By CRISTINA SILVA
LAS VEGAS — The Senate Ethics Committee said scandal-scarred Nevada Republican Sen. John Ensign made the right decision to turn in a letter of resignation Friday as he faced an unrelenting, but as yet unfinished, two-year probe of his conduct.
The panel’s chairman, Sen. Barbara Boxer, D-Calif., and the vice chairman, Johnny Isakson, R-Georgia, issued a terse statement saying the committee had spent 22 months investigating “and will complete its work in a timely fashion.”
“Senator Ensign has made the appropriate decision,” the statement said.
The committee cannot take disciplinary action against Ensign once he is no longer a senator, and, with the Senate in recess, it is unlikely that the committee will be able to do so before Ensign’s May 3 resignation.
The committee could, however, issue an embarrassing statement on the propriety of Ensign’s behavior after his departure and even go so far as to recommend a criminal investigation. Committee members do not have authority over federal investigators, and their request could be ignored.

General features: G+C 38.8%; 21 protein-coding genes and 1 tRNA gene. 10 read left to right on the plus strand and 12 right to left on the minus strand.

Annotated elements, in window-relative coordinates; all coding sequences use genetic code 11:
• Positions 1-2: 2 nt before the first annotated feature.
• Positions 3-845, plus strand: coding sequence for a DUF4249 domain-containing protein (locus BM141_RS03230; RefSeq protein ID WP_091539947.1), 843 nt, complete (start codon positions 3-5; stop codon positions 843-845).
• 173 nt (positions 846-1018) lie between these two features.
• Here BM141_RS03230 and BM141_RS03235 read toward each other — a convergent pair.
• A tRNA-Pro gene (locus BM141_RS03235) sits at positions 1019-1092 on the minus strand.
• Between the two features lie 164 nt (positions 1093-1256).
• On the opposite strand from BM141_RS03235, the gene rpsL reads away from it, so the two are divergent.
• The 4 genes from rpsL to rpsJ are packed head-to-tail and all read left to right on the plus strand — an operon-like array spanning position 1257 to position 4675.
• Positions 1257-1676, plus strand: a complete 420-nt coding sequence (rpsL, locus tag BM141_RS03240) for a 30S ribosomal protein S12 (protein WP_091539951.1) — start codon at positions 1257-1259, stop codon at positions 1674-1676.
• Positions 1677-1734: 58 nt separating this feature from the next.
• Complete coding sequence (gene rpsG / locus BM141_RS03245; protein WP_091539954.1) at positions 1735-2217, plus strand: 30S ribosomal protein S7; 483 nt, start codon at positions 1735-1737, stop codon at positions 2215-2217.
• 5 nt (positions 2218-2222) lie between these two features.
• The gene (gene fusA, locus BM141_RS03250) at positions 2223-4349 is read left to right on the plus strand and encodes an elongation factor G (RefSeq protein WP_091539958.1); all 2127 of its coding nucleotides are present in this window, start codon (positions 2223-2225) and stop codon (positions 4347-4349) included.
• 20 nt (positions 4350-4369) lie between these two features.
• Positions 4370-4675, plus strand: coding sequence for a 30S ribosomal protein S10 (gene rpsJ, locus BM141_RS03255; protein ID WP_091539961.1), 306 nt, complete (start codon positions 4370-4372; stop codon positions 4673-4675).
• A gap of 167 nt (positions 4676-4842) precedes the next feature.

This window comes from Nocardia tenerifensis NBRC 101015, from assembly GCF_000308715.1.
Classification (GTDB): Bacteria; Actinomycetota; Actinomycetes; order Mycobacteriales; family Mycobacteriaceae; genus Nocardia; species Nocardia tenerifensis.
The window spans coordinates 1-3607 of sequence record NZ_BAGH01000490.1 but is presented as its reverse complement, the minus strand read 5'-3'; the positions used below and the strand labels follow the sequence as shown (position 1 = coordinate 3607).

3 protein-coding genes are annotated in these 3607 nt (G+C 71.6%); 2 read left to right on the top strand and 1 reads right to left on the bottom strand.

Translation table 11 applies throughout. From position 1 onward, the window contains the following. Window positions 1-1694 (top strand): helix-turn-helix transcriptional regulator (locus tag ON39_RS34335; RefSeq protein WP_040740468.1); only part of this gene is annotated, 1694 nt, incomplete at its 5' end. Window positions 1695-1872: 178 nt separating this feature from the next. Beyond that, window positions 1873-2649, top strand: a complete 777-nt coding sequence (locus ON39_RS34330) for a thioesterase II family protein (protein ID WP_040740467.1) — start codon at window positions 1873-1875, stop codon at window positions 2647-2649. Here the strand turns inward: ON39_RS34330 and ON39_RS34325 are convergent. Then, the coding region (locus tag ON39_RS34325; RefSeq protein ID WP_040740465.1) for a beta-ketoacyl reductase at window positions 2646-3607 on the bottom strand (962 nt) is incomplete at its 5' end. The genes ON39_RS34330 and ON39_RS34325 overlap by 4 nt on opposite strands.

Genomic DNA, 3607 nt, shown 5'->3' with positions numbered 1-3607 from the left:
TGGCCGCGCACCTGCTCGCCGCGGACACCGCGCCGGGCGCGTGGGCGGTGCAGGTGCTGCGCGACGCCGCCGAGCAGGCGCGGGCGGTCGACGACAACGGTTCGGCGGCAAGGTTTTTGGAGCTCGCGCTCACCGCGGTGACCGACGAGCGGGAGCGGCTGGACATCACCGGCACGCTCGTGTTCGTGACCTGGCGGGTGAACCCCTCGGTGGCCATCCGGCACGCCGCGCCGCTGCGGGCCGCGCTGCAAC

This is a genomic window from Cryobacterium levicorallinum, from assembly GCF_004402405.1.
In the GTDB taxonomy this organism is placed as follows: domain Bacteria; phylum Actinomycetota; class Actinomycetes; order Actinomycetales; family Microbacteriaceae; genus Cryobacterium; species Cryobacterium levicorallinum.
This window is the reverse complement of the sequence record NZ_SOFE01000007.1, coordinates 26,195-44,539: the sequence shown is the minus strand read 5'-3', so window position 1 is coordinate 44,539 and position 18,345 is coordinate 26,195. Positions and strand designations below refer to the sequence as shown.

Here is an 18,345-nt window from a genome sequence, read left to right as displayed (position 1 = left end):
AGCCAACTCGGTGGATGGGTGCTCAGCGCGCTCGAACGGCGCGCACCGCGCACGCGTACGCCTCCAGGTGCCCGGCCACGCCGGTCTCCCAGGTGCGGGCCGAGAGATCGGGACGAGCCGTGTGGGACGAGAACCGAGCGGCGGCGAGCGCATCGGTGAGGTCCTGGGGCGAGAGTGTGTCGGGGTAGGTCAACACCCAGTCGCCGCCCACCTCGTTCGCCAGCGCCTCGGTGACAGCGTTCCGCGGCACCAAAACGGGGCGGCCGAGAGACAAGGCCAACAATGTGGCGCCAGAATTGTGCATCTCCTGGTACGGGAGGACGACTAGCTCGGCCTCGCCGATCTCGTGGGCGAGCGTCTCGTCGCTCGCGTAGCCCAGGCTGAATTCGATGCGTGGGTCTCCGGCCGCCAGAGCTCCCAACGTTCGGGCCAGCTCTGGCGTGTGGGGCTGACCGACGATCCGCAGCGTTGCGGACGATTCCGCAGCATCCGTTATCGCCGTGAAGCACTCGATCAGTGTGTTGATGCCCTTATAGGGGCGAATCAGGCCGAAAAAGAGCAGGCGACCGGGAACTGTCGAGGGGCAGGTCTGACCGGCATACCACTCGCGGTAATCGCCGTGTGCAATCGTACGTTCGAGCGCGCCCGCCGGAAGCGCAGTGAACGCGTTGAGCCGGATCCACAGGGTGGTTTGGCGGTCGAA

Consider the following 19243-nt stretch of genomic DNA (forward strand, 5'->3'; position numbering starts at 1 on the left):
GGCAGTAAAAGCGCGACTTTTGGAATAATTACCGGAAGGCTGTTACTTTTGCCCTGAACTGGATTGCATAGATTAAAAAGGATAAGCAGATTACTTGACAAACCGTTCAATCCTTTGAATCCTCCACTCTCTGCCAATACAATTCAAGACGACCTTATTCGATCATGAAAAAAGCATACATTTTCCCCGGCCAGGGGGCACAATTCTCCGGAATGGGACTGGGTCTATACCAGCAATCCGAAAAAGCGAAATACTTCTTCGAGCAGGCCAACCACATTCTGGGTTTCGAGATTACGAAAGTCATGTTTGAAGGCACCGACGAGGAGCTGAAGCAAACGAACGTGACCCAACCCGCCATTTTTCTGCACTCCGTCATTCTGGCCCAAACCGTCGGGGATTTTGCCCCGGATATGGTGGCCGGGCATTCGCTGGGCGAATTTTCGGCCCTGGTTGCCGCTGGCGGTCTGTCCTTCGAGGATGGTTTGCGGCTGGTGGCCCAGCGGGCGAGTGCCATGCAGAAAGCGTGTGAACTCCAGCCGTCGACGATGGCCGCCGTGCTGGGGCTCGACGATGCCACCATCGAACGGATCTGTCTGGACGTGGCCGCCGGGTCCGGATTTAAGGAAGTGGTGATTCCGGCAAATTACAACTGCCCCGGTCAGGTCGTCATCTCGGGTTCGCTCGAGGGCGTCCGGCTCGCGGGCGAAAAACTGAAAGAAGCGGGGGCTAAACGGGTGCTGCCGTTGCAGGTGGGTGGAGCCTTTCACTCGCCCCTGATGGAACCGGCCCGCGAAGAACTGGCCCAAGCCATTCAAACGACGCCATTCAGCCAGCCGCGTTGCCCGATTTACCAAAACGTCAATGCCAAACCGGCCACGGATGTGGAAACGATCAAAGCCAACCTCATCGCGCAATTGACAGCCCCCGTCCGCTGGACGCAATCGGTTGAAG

Ensign, 53, cited “wear and tear” on himself and his family in his resignation announcement Thursday.
His decision comes nearly two years after Ensign acknowledged having had an extramarital affair with a former staffer. He was accused of helping the woman’s husband — a top former Ensign staffer — obtain lobbying work.
Ensign’s pending departure also casts a new sense of urgency over Nevada’s closely watched Senate race to replace him. After he announced last month that he would not seek re-election, Democrats hoped to claim the seat to protect their fragile Senate majority.